Copending U.S. Pending application Ser. No. 251,431, filed Sept. 30, 1988, describes modified bimetallic or polymetallic (other than Groups IA, IIA and IIIB metals) catalysts and the use thereof in the preparation of alkoxylation products, i.e., condensation reaction products of alkylene oxides and organic compounds having at least one active hydrogen. Processes are provided for preparing the modified bimetallic or polymetallic catalysts for alkoxylation using a divalent or polyvalent metal or a divalent or polyvalent metal-containing compound, e.g., aluminum isopropoxide, as sources for the catalytically-active metal. Processes are also provided for preparing alkoxylation products that have beneficial, narrow molecular weight ranges using the modified bimetallic or polymetallic catalysts.

European Patent Application No. 339426 relates to an alkoxylation process in which an active hydrogen-containing compound is reacted with ethylene oxide or propylene oxide in the presence of calcined hydrotalcite to provide alkoxylated products having a narrow distribution of homologues.

U.S. Pat. No. 4,775,653 describes a process for preparing an alkoxylation catalyst in which the catalyst pre-mix is formed by admixing an alkoxylated alcohol with a calcium containing compound which is dispersible in the alkoxylated alcohol, an inorganic acid and an aluminum trialkoxide, the pre-mix being heated to a temperature and for a time sufficient to effect at least partial exchange reaction between the alkoxide groups of the aluminum alkoxide and the hydroxyl groups of the alkoxylated alcohol. There is also disclosed an alkoxylation process utilizing the catalysts formed as described above.

U.S. Pat. No. 4,892,977 discloses a process for preparing nonionic surfactants containing a narrow molecular weight distribution which comprises reacting a reactive hydrogen compound selected from the group consisting of monohydric alcohols having from about 6 to 30 carbon atoms with an alkylene oxide having from 2-4 carbon atoms at a temperature at which the reaction proceeds in the presence of at least a catalytic amount of a particular magnesium catalyst containing phosphorus.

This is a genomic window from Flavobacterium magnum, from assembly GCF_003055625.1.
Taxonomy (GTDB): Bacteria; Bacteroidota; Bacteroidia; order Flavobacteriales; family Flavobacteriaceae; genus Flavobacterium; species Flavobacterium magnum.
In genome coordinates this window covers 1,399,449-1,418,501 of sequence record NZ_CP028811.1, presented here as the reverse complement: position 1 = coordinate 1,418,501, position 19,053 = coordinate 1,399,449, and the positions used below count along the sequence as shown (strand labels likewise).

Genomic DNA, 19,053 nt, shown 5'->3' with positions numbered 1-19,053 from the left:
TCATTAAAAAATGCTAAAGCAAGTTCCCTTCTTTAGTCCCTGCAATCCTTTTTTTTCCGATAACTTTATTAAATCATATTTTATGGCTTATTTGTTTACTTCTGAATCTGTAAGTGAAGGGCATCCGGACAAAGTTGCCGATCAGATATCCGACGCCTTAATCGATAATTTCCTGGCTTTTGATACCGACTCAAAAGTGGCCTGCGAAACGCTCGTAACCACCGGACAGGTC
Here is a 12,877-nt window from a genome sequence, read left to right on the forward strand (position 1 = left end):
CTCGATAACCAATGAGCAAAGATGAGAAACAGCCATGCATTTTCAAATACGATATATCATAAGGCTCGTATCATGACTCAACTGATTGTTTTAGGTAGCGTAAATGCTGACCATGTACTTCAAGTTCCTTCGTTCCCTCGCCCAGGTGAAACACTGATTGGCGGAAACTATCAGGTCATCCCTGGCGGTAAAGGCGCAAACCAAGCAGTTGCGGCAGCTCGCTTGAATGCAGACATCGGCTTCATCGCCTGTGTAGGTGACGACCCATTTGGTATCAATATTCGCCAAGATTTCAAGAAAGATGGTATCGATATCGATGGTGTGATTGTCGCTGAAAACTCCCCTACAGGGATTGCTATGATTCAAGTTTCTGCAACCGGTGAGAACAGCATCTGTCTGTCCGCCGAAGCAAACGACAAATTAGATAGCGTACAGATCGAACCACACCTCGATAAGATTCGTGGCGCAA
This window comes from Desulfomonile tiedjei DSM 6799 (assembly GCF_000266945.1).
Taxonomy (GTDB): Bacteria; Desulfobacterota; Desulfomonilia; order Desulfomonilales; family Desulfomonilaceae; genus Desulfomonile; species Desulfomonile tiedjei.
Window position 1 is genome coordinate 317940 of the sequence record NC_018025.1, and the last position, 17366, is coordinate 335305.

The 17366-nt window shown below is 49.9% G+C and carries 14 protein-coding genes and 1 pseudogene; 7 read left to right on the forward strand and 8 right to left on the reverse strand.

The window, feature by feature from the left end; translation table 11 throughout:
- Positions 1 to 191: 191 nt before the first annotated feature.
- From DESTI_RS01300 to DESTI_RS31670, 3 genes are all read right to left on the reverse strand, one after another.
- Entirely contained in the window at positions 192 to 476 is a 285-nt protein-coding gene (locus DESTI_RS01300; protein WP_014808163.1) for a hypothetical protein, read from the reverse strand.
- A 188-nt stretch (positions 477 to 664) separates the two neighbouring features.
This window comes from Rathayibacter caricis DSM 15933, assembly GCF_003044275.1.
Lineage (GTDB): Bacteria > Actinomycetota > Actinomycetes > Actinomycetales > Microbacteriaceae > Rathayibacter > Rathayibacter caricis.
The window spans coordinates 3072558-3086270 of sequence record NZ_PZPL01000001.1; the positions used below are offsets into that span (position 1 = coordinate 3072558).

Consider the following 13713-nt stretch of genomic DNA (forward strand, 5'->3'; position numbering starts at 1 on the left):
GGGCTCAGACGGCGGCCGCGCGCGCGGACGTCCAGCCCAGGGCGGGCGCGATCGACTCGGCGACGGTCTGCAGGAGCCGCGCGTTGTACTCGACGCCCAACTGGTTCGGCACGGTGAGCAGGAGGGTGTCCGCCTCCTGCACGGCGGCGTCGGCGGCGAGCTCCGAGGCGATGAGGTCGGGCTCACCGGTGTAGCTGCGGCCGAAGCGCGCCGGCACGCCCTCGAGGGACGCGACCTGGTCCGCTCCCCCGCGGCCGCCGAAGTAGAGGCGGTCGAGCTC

Dow Chemical U.S.A., Experimental Ethylene Carbonate XAS-1666.00L Product Bulletin (1982), pp. 4-9, discloses hydroxyethylation reactions in which ethylene carbonate reacts with compounds containing active hydrogen to give hydroxyethyl derivatives. Compounds containing active hydrogen include phenols, thiophenols, alcohols, mercaptans, carboxylic acids, amines and amides. The reactions are carried out at temperatures of from 100° C. to 200° C. in the presence of metal salts such as potassium carbonate. Carbon dioxide is the principle by-product. It is stated that ethylene carbonate yields, in most cases, the mono-ethylene oxide insertion product. At pages 8-9, the use of ethylene carbonate as a monomer for the synthesis of a variety of polymers is disclosed. It is stated that polycarbonates can be produced from the polymerization of ethylene carbonate in the presence of a base and small amounts of diols. It is also stated that polyoxyethylenes or polyglycols can be produced by the homopolymerization of ethylene carbonate at an elevated temperature in the presence of carbonates and bicarbonates of alkali metals and inert materials with a large surface area, e.g., ground glass. Alcohols can also react with excess ethylene carbonate to form polyglycol derivatives.